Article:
Biographical Sketch of Margaret Tobin Brown

Biographical Database of NAWSA Suffragists, 1890–1920

Biography of Margaret Tobin Brown, 1867-1932

By Andrea Malcomb, Director, Molly Brown House Museum

From her birth in a Mississippi River town to elegant Newport, Rhode Island, and from the Colorado mines to the stages of New York and Paris, Margaret "Molly" Brown was a progressive reformer and a strong voice for human rights. Born in Hannibal, Missouri, in 1867, Brown first achieved fame after her husband James Joseph Brown, a self-taught mining engineer, struck gold in Colorado's mines in the 1890s.

After the family moved to Denver, her egalitarian spirit led her to the most pressing issues of her day. Brown worked to create Colorado's first juvenile court system, promoted cultural diversity, and became a patron of the arts. She also became Denver's first historic preservationist when she saved poet Eugene Field's home from demolition.

As her skills as a leader, organizer, and fundraiser grew, so did her scope. The national fame she gained after surviving the Titanic disaster in 1912 led her into society's most powerful circles. She negotiated with J.D. Rockefeller over the rights of coal miners in the aftermath of the 1914 Ludlow Massacre and ran for the U.S. Senate, six years before women could vote at the federal level. Although she ultimately withdrew her name before the election due to the onset of World War I, Brown certainly helped pave the way for other female candidates.

In 1914 Brown worked with Alva Vanderbilt Belmont to host an international suffrage conference the "Conference of Great Women," with activists from all social classes invited to attend. The two- week conference attracted women from both the United States and England who renewed their dedication and inspiration for the cause of suffrage. Brown gave an address on opening night and hosted many lectures at her Newport home, Mon Etui. Judge Ben Lindsay who is best known for his world creating Colorado's Juvenile Justice system, also spoke. Additionally, Colorado State Senator, Helen Ring Robinson, attended the conference as Brown's guest. Robinson was one of several women in State office in Colorado after granting women's suffrage in 1893. In an interview, Brown said, "Our men out in Colorado do not question our right to vote. They realize our right to have a speaking part in the affairs of the country in which we, as well as they, must live."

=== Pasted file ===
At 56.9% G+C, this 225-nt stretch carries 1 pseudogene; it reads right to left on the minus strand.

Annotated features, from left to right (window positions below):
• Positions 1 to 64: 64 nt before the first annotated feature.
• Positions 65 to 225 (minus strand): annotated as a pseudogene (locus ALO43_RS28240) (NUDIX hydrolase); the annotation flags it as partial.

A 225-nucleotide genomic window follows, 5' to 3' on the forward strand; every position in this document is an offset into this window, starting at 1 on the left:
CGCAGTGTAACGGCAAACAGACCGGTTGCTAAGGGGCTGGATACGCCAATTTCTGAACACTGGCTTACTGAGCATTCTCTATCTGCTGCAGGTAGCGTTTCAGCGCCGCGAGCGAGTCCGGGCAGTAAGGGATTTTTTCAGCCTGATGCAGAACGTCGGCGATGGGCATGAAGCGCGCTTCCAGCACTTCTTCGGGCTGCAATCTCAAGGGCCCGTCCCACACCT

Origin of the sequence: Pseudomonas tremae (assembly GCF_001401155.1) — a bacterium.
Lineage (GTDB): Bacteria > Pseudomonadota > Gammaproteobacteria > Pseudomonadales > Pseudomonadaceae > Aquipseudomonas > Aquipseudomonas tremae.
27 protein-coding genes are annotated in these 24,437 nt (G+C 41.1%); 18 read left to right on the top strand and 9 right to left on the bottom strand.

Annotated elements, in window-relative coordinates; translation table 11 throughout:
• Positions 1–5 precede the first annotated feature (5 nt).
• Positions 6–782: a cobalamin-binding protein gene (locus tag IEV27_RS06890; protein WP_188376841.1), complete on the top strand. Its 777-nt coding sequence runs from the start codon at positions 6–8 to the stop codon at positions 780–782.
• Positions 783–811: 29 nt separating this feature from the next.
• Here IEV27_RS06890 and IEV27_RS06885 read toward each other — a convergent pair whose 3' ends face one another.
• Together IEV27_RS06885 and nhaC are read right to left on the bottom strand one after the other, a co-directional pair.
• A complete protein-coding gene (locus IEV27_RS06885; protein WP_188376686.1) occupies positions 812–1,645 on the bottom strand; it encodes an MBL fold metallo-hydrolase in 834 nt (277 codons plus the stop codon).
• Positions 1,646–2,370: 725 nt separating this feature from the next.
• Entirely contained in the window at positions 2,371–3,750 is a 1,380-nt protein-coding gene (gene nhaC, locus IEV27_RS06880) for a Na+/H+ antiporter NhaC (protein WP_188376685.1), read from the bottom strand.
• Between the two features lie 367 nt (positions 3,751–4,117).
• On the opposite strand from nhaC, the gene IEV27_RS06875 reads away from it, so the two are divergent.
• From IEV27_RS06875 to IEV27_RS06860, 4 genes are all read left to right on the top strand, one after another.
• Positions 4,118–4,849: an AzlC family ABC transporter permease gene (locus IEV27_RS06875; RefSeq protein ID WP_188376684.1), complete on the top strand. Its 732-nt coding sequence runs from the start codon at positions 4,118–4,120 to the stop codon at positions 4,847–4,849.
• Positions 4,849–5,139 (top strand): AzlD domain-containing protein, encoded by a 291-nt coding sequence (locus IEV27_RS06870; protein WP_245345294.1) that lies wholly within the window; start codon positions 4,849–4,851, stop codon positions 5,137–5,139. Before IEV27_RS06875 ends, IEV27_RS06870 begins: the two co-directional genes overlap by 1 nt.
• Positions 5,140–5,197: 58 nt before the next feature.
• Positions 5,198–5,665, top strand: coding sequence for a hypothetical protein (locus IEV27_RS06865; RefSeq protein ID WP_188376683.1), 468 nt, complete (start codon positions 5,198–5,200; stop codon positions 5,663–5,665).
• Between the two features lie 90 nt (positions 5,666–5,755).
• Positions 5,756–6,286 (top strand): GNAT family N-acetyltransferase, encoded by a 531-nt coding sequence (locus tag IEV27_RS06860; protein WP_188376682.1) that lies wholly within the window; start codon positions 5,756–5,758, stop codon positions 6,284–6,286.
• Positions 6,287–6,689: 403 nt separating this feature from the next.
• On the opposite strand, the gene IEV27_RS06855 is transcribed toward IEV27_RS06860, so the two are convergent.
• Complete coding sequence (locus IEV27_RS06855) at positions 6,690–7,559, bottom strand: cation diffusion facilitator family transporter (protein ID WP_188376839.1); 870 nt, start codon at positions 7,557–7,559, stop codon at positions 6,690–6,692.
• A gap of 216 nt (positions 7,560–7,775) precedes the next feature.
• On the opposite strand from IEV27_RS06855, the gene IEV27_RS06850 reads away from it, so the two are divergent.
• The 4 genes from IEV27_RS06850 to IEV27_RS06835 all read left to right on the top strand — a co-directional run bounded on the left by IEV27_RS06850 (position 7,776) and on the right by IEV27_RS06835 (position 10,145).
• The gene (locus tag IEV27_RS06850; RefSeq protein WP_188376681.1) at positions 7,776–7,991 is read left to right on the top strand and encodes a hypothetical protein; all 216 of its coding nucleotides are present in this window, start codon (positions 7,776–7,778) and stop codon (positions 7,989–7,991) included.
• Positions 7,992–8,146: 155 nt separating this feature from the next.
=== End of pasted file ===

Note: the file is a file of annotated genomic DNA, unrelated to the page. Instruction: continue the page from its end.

During the war, Brown volunteered in the first motorized ambulance corps. She also worked on relief efforts in devastated areas of France, a country she loved, into the 1920s. She later earned the French Legion of Honor award for her war-time activities. In the wake of her husband J.J.'s death in 1922, Brown focused her energy on personal passions, especially the theater. She performed on stage in Paris, London, and New York in the style of Sarah Bernhardt. It was while living at the Barbizon Hotel in New York City in 1932 that Brown passed away in her sleep at the age of 65.

Obituaries written after her death recount a full life dedicated to humanitarian and social justice causes. Also after her death, the legends began to grow until, thanks to newspaper articles, then plays and movies, "Molly" Brown, a name never used during her life, obscured the true story of a strong and independent woman. Margaret Brown's life illustrates how it is possible for one person to leave a lasting legacy.

Sources:

Bancroft, Carolyn. The Unsinkable Mrs. Brown. Boulder: Johnson Books, 1961.

Iversen, Kristen. Molly Brown: Unraveling the Myth. Boulder: Johnson Books, 1999.

Leonard, Stephen J. & Thomas J. Noel. Denver: Mining Camp to Metropolis. Niwot, Colorado: University Press of Colorado, 1990.

Exhibit Wall Text. Molly Brown: Biography of a Changing Nation Exhibit. Molly Brown House Museum. Denver, Colorado. 2007.

Letters between the Brown Family, 1895-1949, contained in 14 boxes, Stephen Hart Library, History Colorado, Denver, Colorado.

Margaret Tobin Brown papers, photographs, and newspaper articles, held in the Western History Department of the Central Denver Public Library, Denver, Colorado.

The Iversen Collection of papers, photographs, and newspaper articles. Molly Brown House Museum archives, Denver, Colorado.

The Vollrath Collection of scrapbooks containing papers, photographs, and newspaper articles. Molly Brown House Museum archives, Denver, Colorado.

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